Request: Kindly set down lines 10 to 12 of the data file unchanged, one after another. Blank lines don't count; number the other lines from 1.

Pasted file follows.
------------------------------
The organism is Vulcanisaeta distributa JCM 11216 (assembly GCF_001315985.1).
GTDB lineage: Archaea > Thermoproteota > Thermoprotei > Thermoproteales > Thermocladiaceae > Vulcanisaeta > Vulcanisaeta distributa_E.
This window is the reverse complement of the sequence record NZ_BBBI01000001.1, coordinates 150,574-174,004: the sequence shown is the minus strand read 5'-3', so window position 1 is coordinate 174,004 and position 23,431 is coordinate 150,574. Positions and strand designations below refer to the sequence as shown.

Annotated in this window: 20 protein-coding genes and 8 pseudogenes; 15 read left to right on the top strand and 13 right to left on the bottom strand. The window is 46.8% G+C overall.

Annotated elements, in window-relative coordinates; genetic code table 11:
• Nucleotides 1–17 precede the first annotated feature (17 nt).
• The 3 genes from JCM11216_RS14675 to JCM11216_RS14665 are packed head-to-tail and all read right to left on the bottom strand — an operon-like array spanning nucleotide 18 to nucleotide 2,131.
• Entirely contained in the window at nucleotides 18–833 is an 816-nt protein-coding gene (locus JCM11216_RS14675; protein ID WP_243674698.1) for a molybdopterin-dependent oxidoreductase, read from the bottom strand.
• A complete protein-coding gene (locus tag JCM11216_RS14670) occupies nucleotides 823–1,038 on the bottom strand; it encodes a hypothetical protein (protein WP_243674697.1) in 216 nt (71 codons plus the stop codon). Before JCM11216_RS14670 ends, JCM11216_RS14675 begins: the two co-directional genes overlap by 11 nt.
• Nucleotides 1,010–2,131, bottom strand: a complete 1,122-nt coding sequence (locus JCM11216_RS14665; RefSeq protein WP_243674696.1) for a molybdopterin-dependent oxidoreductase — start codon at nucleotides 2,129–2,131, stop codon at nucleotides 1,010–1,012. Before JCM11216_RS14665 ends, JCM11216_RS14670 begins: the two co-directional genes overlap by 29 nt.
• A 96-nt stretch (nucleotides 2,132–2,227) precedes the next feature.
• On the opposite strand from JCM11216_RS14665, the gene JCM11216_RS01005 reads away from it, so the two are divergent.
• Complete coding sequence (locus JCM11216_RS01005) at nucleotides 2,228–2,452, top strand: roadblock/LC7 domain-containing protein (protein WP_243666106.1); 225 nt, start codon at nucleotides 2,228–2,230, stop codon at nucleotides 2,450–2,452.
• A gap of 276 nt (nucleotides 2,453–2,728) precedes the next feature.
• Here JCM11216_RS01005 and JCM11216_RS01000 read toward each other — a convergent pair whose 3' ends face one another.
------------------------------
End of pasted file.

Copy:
• Nucleotides 1,010–2,131, bottom strand: a complete 1,122-nt coding sequence (locus JCM11216_RS14665; RefSeq protein WP_243674696.1) for a molybdopterin-dependent oxidoreductase — start codon at nucleotides 2,129–2,131, stop codon at nucleotides 1,010–1,012. Before JCM11216_RS14665 ends, JCM11216_RS14670 begins: the two co-directional genes overlap by 29 nt.
• A 96-nt stretch (nucleotides 2,132–2,227) precedes the next feature.
• On the opposite strand from JCM11216_RS14665, the gene JCM11216_RS01005 reads away from it, so the two are divergent.